The most controversial United States Senate election in recent memory is just five days away. As maligned Judge Roy Moore – accused of sexual misconduct by nine different women – prepares to run against a Democrat no one can name, the Republican Establishment has reversed course. What they have just said is shocking in that it needed to be said.
The Republican Establishment – represented by Sen. Majority Leader Mitch McConnell – has decided that “the voters of Alabama should decide” who their next senator should be. Appearing on ABC’s This Week Sunday, McConnell said, “I’m going to let the people of Alabama make the call.”
Last month, when Moore was down 12 points in the polls, McConnell said, “Roy Moore should step aside; the women who’ve come forward are entirely credible. He’s obviously not fit to be in the United States Senate, and we’ve looked at all the options to try to prevent that from happening.”
Now, with Moore suddenly up six points in the latest polls, the Establishment has reversed course, adopting the White House position. While President Trump has called the accusations against Moore “very troubling,” he has also said “the people of Alabama should make a decision on who their next senator should be.” Trump has not wavered from that position.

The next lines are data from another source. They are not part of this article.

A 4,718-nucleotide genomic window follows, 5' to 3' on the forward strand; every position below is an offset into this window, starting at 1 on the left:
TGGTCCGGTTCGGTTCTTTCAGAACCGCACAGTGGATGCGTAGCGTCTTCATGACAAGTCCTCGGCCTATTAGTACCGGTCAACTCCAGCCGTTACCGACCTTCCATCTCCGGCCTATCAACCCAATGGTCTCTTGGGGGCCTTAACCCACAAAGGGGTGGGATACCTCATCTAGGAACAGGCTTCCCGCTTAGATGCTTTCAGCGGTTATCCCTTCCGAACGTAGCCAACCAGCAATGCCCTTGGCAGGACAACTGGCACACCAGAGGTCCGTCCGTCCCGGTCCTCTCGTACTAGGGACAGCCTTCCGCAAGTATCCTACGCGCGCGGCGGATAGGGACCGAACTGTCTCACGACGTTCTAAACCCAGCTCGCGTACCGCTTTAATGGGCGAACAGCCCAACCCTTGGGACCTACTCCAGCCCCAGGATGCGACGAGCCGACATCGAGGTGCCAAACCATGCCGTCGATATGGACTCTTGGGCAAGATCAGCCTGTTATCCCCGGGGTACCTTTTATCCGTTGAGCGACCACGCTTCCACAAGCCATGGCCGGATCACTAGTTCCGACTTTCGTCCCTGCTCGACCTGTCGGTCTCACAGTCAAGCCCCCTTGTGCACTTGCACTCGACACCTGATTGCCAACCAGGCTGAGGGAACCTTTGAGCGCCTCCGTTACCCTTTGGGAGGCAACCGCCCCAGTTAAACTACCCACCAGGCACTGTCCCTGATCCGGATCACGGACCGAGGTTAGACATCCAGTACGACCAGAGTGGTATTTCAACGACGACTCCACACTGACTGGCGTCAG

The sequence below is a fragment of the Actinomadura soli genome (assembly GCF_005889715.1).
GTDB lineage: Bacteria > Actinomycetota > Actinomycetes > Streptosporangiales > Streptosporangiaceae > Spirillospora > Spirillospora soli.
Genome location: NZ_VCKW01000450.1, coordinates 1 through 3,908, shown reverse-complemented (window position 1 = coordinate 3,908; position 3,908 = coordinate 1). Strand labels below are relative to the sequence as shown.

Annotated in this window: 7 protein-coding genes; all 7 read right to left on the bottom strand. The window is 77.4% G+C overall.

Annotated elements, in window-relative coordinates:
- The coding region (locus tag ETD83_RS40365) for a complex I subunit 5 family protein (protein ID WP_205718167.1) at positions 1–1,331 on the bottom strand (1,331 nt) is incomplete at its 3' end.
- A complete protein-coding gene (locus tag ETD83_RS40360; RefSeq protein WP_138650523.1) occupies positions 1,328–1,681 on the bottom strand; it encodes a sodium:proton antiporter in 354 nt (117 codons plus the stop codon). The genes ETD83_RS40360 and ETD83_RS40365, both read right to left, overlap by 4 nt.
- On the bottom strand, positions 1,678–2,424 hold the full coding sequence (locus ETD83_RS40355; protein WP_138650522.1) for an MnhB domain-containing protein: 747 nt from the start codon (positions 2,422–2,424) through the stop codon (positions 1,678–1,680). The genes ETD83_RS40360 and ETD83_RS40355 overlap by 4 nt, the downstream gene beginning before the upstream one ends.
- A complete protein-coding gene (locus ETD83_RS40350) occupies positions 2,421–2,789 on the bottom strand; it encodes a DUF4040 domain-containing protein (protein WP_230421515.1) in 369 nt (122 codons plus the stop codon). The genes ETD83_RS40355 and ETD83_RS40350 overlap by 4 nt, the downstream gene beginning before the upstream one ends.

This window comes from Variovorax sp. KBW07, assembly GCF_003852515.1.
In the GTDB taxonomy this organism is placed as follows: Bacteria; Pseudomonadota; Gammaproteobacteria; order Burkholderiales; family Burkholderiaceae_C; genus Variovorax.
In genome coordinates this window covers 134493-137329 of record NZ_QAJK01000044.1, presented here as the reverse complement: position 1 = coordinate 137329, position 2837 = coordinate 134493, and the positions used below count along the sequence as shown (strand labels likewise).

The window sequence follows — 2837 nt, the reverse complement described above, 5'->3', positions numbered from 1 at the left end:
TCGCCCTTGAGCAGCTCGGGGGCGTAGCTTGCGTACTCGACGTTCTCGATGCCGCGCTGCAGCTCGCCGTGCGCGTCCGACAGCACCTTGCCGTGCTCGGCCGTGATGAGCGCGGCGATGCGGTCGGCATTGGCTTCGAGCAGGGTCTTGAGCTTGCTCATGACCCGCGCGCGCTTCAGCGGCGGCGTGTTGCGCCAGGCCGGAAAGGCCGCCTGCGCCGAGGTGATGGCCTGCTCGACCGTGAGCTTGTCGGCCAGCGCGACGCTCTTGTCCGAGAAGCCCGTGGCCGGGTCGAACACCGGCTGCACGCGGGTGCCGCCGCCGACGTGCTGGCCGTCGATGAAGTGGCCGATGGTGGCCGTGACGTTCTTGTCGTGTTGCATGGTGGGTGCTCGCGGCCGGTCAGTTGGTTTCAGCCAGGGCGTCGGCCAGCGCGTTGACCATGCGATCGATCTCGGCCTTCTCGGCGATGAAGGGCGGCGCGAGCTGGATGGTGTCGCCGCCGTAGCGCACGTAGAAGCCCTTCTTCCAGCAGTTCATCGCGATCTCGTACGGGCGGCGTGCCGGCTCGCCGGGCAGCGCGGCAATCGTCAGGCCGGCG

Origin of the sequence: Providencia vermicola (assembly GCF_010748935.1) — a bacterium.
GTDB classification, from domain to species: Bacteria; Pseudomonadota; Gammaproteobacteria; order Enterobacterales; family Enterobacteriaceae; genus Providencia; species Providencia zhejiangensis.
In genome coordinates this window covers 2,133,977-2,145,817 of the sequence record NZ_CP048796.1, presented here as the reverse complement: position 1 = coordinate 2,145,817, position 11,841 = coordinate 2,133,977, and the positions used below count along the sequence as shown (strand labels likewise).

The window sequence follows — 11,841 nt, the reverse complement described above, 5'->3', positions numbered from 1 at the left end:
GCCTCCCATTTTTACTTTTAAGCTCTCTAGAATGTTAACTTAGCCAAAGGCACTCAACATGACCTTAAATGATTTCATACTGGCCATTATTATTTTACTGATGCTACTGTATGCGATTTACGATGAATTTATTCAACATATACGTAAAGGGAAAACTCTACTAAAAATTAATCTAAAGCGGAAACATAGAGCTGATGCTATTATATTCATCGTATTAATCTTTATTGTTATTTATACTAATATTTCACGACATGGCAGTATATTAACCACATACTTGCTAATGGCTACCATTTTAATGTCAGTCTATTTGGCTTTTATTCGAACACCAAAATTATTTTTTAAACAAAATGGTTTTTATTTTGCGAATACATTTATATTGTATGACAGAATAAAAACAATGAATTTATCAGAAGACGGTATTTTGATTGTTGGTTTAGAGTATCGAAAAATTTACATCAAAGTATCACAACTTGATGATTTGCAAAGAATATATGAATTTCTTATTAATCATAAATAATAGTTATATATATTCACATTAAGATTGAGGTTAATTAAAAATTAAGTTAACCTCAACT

So, in a matter of a few days, the Republican Establishment has shifted from “We’ve looked at all the options to prevent” Moore’s election to “the voters of Alabama should decide” and “I’m going to let the people of Alabama make the call.”
I’m sure the 4.3 million Americans who call Alabama home will be glad to hear the Senate Majority Leader has acquiesced his role naming their Senator for them to “letting” them go ahead with the vote.
At best, Sen. McConnell stated his position clumsily. At worst, he revealed the cancer of Washington – and it is not limited to one political party. For the leader of the Republican Establishment to even feel the need to say he would “let the voters decide” the Alabama Senate race themselves says all we need to know about the dangers of a centralized government that founders Washington and Jefferson fought so hard to deny.